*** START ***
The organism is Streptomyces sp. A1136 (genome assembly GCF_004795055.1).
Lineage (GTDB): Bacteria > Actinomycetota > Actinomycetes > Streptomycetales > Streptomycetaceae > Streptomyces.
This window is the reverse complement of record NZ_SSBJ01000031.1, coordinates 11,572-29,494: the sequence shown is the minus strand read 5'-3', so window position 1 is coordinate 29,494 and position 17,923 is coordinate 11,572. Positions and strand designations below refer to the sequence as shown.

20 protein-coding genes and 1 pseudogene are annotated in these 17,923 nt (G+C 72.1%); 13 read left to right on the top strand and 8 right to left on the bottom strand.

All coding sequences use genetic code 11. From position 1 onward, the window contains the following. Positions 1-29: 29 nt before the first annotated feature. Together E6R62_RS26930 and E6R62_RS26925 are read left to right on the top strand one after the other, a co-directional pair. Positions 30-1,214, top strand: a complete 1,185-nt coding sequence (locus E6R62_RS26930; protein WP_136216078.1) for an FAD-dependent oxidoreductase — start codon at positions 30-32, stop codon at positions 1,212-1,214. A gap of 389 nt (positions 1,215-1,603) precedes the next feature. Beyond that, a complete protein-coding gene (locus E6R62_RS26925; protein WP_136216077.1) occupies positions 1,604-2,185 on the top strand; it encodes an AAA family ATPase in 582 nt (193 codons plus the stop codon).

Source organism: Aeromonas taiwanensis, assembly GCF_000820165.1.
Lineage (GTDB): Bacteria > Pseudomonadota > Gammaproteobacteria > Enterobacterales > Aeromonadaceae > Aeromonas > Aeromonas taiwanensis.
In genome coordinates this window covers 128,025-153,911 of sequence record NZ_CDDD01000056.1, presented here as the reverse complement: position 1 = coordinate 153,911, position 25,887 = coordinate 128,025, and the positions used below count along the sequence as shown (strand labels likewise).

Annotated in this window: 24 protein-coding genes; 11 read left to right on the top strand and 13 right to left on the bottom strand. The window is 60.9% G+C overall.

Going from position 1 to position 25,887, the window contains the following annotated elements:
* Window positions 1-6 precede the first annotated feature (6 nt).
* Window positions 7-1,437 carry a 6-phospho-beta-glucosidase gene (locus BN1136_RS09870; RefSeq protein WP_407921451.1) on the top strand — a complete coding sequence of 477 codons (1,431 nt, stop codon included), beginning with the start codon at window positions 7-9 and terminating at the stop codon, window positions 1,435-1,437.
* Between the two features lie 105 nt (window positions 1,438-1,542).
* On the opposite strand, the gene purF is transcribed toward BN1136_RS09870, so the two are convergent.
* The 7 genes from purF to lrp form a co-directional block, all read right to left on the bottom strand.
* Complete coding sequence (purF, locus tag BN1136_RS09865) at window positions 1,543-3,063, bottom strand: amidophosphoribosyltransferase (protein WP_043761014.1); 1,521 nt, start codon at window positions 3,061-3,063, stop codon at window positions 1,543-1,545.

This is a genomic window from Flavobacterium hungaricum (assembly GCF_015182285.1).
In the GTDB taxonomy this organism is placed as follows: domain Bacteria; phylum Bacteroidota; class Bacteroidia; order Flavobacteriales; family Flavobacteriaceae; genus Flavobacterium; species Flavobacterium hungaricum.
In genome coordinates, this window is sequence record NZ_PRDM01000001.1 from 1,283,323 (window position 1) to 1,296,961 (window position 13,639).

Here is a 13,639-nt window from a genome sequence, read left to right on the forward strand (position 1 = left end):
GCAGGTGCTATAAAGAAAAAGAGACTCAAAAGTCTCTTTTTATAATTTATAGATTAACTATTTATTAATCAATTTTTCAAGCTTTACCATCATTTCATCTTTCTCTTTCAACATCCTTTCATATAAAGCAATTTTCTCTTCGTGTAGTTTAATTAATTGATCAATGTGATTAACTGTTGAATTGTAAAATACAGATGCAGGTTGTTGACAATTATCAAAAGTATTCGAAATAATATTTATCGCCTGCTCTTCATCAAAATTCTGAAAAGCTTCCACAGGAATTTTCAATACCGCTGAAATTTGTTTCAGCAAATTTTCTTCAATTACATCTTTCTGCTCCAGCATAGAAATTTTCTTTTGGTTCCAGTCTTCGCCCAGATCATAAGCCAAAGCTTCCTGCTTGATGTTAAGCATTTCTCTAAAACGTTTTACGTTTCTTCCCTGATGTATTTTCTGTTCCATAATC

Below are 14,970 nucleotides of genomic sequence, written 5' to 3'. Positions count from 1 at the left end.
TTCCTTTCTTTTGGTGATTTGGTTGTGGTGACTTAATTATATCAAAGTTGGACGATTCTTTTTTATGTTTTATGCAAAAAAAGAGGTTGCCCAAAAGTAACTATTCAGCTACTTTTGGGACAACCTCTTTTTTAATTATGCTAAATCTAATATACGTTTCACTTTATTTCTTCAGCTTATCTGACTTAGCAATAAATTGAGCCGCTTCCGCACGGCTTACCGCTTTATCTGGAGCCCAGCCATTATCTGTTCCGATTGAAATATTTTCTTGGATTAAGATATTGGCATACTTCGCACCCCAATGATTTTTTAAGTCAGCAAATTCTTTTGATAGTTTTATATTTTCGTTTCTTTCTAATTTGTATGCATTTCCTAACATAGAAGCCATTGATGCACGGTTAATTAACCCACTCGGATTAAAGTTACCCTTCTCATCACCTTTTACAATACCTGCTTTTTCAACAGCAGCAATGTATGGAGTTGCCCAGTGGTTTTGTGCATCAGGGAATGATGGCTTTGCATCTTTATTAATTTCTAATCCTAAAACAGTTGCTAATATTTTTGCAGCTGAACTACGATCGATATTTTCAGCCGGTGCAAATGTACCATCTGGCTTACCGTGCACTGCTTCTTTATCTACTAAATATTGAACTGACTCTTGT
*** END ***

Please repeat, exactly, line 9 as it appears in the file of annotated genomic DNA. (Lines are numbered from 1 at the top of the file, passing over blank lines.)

Annotated in this window: 24 protein-coding genes; 11 read left to right on the top strand and 13 right to left on the bottom strand. The window is 60.9% G+C overall.